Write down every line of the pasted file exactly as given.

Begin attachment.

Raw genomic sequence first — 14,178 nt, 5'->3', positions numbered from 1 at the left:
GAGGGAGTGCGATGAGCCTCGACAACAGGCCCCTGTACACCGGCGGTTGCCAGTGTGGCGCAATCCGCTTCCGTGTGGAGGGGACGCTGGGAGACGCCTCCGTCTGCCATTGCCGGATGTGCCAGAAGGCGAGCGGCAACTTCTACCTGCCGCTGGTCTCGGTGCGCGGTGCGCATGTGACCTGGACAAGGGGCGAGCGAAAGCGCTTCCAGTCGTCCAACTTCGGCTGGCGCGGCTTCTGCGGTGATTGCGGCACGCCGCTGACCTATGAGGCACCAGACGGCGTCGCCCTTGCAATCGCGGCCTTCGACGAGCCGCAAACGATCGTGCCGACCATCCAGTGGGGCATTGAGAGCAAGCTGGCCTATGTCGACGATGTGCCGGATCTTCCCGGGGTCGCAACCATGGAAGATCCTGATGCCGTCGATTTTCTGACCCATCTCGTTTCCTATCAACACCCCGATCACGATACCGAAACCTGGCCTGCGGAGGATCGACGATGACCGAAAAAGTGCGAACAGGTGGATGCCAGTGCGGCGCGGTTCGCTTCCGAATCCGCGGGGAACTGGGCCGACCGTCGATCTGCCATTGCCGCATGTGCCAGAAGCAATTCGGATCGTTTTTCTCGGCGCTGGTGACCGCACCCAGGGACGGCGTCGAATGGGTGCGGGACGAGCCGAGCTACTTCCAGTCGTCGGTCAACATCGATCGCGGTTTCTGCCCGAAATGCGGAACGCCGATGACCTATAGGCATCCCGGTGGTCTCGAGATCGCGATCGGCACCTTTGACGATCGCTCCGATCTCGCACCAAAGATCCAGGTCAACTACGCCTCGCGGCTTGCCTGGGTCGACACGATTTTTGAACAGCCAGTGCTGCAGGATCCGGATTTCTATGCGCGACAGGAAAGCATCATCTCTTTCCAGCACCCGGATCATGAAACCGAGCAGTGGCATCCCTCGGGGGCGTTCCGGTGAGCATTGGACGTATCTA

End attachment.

Raw genomic sequence first — 14,178 nt, 5'->3', positions numbered from 1 at the left:
GAGGGAGTGCGATGAGCCTCGACAACAGGCCCCTGTACACCGGCGGTTGCCAGTGTGGCGCAATCCGCTTCCGTGTGGAGGGGACGCTGGGAGACGCCTCCGTCTGCCATTGCCGGATGTGCCAGAAGGCGAGCGGCAACTTCTACCTGCCGCTGGTCTCGGTGCGCGGTGCGCATGTGACCTGGACAAGGGGCGAGCGAAAGCGCTTCCAGTCGTCCAACTTCGGCTGGCGCGGCTTCTGCGGTGATTGCGGCACGCCGCTGACCTATGAGGCACCAGACGGCGTCGCCCTTGCAATCGCGGCCTTCGACGAGCCGCAAACGATCGTGCCGACCATCCAGTGGGGCATTGAGAGCAAGCTGGCCTATGTCGACGATGTGCCGGATCTTCCCGGGGTCGCAACCATGGAAGATCCTGATGCCGTCGATTTTCTGACCCATCTCGTTTCCTATCAACACCCCGATCACGATACCGAAACCTGGCCTGCGGAGGATCGACGATGACCGAAAAAGTGCGAACAGGTGGATGCCAGTGCGGCGCGGTTCGCTTCCGAATCCGCGGGGAACTGGGCCGACCGTCGATCTGCCATTGCCGCATGTGCCAGAAGCAATTCGGATCGTTTTTCTCGGCGCTGGTGACCGCACCCAGGGACGGCGTCGAATGGGTGCGGGACGAGCCGAGCTACTTCCAGTCGTCGGTCAACATCGATCGCGGTTTCTGCCCGAAATGCGGAACGCCGATGACCTATAGGCATCCCGGTGGTCTCGAGATCGCGATCGGCACCTTTGACGATCGCTCCGATCTCGCACCAAAGATCCAGGTCAACTACGCCTCGCGGCTTGCCTGGGTCGACACGATTTTTGAACAGCCAGTGCTGCAGGATCCGGATTTCTATGCGCGACAGGAAAGCATCATCTCTTTCCAGCACCCGGATCATGAAACCGAGCAGTGGCATCCCTCGGGGGCGTTCCGGTGAGCATTGGACGTATCTA